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Friday, January 3, 2020


GUEST BLOG / By Brandon Hernandez, Senior Editor, West Coaster Beverage News []--I have been closely covering the San Diego beer beat for more than a dozen years. Over that span, the industry has gone through many ups and, in more recent years, its fair share of downs. Through it all, local craft has remained rather healthy, despite declines that are more the product of nationwide trends versus factors unique to our region.

The important role craft beer plays in our county is well known to a large percentage of San Diegans, who have bore witness to its rise and cementing in local culture. As such, news of brewery closures, contraction, acquisitions, layoffs, cutbacks, declining sales, increased competition and the like tend to hit hard with those following the industry. Even a journalist such as myself (one who worked in the beer industry for the past seven years and saw, first-hand, how difficult the beverage sector has become for craft-brewing interests) tends to react more strongly to bad news than good news and lose sight from time to time.

But it’s important to take a step back, put things in perspective and really analyze where things stand. The end of the year seems a good time for that. While I won’t attempt to sugar-coat the fact that this is one of the most challenging times for craft beer producers in the modern era, what with the rise of alternative alcoholic beverages (led by hard seltzer), competition from more expansively and expertly equipped macro-beer rivals and a host of other inhibitors to success, I am not about to sound the death knell for an industry that, though facing unforeseen adversity, seems to be weathering it all relatively well, especially in San Diego County, where there are more than 150 operating breweries and even more brewery-owned public venues. But that’s not to say there weren’t some casualties in 2019.

Ten interests ceased operations within the county over the past 12 months. Two of those were local links in larger brewpub chains. The Bell Marker faded away after the business it was housed in was sold to the operators of Owl Drug Co. Meanwhile, Gordon Biersch closed its Mission Valley brewery-restaurant. But there’s a silver lining there. Not only will it reopen in 2020 under new management as Puesto Cerveceria, making it a truly San Diego interest for the first time in its lifespan, it will soldier on under the direction of longtime brewmaster Doug Hasker. Beyond these spots, only one of the shuttered interests would qualify as sizable by most beer fans’ standards—Benchmark Brewing, a six-year-old, Grantville-based business which also had a tasting room in Bay Park. Others had significant production capabilities, such as Oceanside’s Midnight Jack Brewing, but were unable to generate sales to make good on them. Smaller breweries also struggled to realize their ambitions, including La Mesa’s Scottish-themed Fourpenny House brewpub, National City’s would-be trailblazers Embarcadero Brewing and Supply, and Barrio Logan’s Alta Brewing.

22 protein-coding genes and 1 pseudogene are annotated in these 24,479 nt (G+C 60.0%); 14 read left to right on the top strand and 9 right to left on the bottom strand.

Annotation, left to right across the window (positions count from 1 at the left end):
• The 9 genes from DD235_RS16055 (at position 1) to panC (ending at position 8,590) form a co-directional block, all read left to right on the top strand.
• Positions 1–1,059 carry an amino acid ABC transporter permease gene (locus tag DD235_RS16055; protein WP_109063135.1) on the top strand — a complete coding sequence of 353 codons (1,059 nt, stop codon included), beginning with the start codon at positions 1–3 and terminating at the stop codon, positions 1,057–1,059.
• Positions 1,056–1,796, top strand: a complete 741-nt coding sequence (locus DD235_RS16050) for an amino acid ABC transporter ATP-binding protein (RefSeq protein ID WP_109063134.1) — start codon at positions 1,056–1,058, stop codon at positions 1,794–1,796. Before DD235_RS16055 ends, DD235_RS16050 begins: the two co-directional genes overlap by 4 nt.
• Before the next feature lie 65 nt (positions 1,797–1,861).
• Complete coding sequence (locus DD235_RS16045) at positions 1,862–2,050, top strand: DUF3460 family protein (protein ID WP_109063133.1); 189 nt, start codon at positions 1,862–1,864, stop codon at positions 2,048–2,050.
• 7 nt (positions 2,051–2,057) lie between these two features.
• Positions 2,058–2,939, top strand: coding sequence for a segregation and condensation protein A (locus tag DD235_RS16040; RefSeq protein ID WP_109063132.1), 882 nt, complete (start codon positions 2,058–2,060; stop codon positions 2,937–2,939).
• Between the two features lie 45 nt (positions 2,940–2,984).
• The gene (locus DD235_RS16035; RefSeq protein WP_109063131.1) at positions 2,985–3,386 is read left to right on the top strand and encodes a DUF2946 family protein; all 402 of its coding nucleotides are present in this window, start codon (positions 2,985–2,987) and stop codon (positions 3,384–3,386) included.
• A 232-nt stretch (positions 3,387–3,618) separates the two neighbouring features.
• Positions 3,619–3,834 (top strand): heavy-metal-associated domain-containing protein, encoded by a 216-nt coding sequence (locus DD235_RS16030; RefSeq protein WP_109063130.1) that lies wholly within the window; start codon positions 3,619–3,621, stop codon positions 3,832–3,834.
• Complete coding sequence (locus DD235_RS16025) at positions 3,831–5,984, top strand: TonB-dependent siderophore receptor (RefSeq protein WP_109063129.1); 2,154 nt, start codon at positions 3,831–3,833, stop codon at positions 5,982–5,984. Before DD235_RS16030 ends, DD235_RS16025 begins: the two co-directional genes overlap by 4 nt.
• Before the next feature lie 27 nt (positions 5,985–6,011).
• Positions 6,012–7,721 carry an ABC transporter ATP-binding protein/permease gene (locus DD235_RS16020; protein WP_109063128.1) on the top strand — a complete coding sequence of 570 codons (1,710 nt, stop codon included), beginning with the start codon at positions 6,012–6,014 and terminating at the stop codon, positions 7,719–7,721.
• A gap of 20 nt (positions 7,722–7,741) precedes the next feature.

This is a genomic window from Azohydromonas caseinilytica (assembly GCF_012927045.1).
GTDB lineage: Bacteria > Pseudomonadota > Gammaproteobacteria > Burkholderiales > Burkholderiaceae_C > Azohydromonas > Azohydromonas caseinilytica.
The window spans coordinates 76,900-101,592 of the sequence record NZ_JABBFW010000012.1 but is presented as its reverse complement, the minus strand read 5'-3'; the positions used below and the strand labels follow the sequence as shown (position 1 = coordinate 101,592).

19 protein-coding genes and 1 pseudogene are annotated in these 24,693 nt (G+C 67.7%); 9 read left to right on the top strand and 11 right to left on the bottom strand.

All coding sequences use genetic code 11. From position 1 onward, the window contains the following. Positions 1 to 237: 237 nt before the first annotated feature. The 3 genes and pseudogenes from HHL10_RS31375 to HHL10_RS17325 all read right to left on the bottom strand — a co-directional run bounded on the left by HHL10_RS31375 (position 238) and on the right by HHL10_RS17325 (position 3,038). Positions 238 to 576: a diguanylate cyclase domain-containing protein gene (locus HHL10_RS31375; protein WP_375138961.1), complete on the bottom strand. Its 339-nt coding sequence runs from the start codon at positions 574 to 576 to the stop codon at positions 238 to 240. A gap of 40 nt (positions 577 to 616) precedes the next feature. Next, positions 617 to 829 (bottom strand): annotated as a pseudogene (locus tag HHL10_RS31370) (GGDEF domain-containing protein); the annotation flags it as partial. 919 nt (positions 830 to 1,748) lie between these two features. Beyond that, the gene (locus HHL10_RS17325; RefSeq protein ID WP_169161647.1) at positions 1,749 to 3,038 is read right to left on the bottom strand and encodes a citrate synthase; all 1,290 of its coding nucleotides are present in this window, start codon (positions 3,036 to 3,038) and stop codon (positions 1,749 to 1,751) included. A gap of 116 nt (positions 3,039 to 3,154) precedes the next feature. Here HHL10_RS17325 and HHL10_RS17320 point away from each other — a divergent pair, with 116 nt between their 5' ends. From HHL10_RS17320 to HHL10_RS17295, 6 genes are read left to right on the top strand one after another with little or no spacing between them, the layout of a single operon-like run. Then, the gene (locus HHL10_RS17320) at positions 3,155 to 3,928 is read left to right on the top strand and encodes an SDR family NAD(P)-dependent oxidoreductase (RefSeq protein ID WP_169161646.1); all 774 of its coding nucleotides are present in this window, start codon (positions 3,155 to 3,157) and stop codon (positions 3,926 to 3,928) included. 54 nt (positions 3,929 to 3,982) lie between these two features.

The biggest single area to be plagued by closures was Miramar, where three breweries departed. Ceasing operation in March was Reckless Brewing, which opened across the street from Ballast Point Brewing‘s Carroll Way headquarters in 2015 as the second coming of Wet ‘N’ Reckless Brewing, the original location for which burned down in 2014. In September, the married owners of 2kids Brewing made the difficult decision to call it quits. Despite its small size, 2kids had a fervent if not a-tad-too-small following and managed to lend a helping hand to fellow Miramar breweries and charitable causes during its six years in business. Then there was Barrel Harbor Brewing, which closed its Miramar tasting room over the summer, followed by its Vista brewery in October, before its owner was able to reopen the latter this month, bringing total closures for the year down to nine.

My point is not to minimize any of the misfortunes of the aforementioned business owners, but remind that in every industry everywhere, companies go out of business for a variety of different reasons. The more businesses there are, typically, the higher the rate of attrition. It’s statistical, but when paired with constant business reporting about declining revenues and the steps breweries must take to compete, maintain and, in some cases, survive in such a climate, it’s easy to believe the sky is falling or that the San Diego brewing industry is weak, fading or facing extinction. This is far from accurate.

Beer quality across the county remains strong, even among new and younger interests. In years past, as one would expect from lesser-tenured operations, that has been a softer link in the county’s fermentation chain mail, but consumer confidence remains high. Though keeping afloat has largely replaced increasing distribution footprints and revenues as key goals for many brewery owners, numerous breweries—even some of the larger interests—are actively growing, adding on square-footage or new locations altogether. Again, there are more brewery-owned production facilities and public venues in the county at present than ever. This is partially the result of 26 new spots that opened this calendar year.